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An audit of diabetes prescription rounds: The problems defined

Claire Moor
, Janki Patel
, Ben Clark
, Erwin Castro

Changing Diabetes: An audit into diabetes prescribing practice at a hospital in East Sussex.

There are numerous incidents of prescribing errors reported, specifically involving insulin (National Patient Safety Agency [NPSA], 2010). At the Conquest Hospital, St Leonards-on-Sea in 2012, the National Diabetes Inpatient Audit (NaDIA) reported 57.6% of people with diabetes experienced at least one medication error. Of the people receiving insulin, 21.2% experienced at least one (prescription or management) error. The purpose of the current exercise was to audit prescribing practice in order to highlight any issues in the management of diabetes that takes place in the hospital.

Aims and objectives
The aims of the audit were:

  • To identify prescription issues relating to diabetes, both oral glucose lowering therapy and insulin (both subcutaneous and intravenous);
  • To identify management issues relating to diabetes;
  • To use identified prescription and management issues in developing education and training materials for doctors and nurses.

Time frames and basic information
The audit commenced in March, 2013 and completed in June, 2013. A re-audit was conducted alongside NaDIA in September, 2013 in order to provide a snapshot of any improvement from previous practice.

The audit was conducted every Tuesday afternoon and the hospital was divided into two cohorts per week due to time constraints, equivalent to ward review every other week. The Intensive Care Unit and High Dependency Unit were excluded as they use electronic prescriptions. The Maternity Unit and A&E were also excluded.  All other adult inpatients with diabetes were included in the audit. There was a total of 218 prescription charts reviewed, 165 from medical units and 53 from surgical units. There were 11 people with diabetes on intravenous insulin infusion.

Results
Prescription issues noted were:

  • Wrong timing of the prescription.
  • Wrong/incomplete insulin name.
  • Sulphonylurea used whilst on intravenous insulin infusion.
  • Biphasic insulin with repaglinide.
  • No dose prescribed.
  • No units written.
  • Basal analogue at bedtime plus biphasic insulin analogue three times a day.
  • Superimposing changes to insulin doses and neither signing nor dating changes.
  • Abbreviation of units.
  • Insulin prescribed in milligrams.

Management issues noted were:

  • No changes to doses or treatment with patterns of hypoglycaemia or hyperglycaemia.
  • Sulphonylurea continued in renal impairment and hypoglycaemia.
  • Omission of insulin in the event of hypoglycaemia.
  • Wrong timing of medication administration.
  • Metformin continued in patterns with poor renal function.

Intravenous insulin issues recorded include incorrect intravenous fluid substrate used, potassium chloride not added when it should have been, incorrect rate of intravenous fluid and inappropriate use of intravenous insulin infusion.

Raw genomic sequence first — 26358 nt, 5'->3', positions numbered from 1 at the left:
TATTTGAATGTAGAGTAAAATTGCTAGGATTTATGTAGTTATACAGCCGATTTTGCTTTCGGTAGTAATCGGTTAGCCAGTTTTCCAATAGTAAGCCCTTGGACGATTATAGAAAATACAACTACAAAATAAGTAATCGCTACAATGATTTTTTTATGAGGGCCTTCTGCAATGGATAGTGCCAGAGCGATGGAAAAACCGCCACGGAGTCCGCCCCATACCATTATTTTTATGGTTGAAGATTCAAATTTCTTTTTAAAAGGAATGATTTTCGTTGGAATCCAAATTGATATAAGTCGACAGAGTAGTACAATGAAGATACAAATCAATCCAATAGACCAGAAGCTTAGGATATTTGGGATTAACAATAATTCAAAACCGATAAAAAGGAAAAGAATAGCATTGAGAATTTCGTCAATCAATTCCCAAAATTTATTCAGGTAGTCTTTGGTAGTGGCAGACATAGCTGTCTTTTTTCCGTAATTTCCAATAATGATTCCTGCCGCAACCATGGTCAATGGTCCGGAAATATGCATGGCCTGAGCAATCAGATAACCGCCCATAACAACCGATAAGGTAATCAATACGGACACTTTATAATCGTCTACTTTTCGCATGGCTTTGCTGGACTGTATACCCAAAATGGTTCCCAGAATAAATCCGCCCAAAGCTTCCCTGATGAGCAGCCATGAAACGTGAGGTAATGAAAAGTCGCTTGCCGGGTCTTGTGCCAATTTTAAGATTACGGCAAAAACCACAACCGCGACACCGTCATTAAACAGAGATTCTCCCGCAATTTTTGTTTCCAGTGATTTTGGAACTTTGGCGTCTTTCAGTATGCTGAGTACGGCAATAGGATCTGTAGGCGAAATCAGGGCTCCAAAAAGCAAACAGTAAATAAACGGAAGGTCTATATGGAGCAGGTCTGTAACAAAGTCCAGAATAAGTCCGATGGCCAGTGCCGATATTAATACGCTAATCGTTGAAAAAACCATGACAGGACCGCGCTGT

What happened next?
After the data were analysed, it was decided that there was a significant knowledge gap among the prescribers in the hospital and that training should be provided. Training presentations were drafted and agreed and these were presented during pharmacy induction for new doctors, which included a session on diabetes prescribing. The diabetes inpatient specialist nurse also delivered a 1-hour session to the Foundation Year 1 and Year 2 doctors, and has been asked to deliver sessions for the medical team in the Emergency Department and Acute Admissions Unit.

The team also developed “diabetes information swatches” for doctors, and one will also be developed for nurses. These swatches act as a guide for doctors in the management of diabetes in the acute setting and include dose adjustment, use of intravenous insulin, different types of insulin, oral therapies, and prescription examples.

When the NaDIA was carried out locally, and after the training was delivered, the team also re-audited using the same proforma for the audit in order to have a snapshot of data and the outcomes were then compared. Prescription and management issues are shown in Table 1 and Table 2.

Key findings
There was a significant reduction in management and prescribing issues noted in the snapshot re-audit. Furthermore, evaluation from the education and training provided for medical staff has been very positive. The availability of the diabetes information swatches has been very popular for the doctors as it acts as an aide memoir, not just in the acute management of diabetes for inpatients, but it also contains information about the most common oral therapies, insulin, intravenous insulin and prescribing advice.

Recommendations
There are plans to perform regular update sessions for the medical teams and nurses to further avoid prescription and management issues.  Also, a 3-month re-audit (not just the NaDIA snapshot) to identify patterns of improvement has been agreed by the diabetes team and pharmacy department. Some prescribing issues will be addressed by the introduction of the subcutaneous and intravenous insulin prescription charts.

REFERENCES:

Health and Social Care Information Centre (2011) National Diabetes Inpatient Audit Available at: www.hscic.gov.uk/diabetesinpatientaudit (accessed 20.02.14)
National Patient Safety Agency (2010) Rapid Response Report: Safer administration of insulin. NPSA, London. Available at: http://bit.ly/16ncnuE (accessed 20.02.14)

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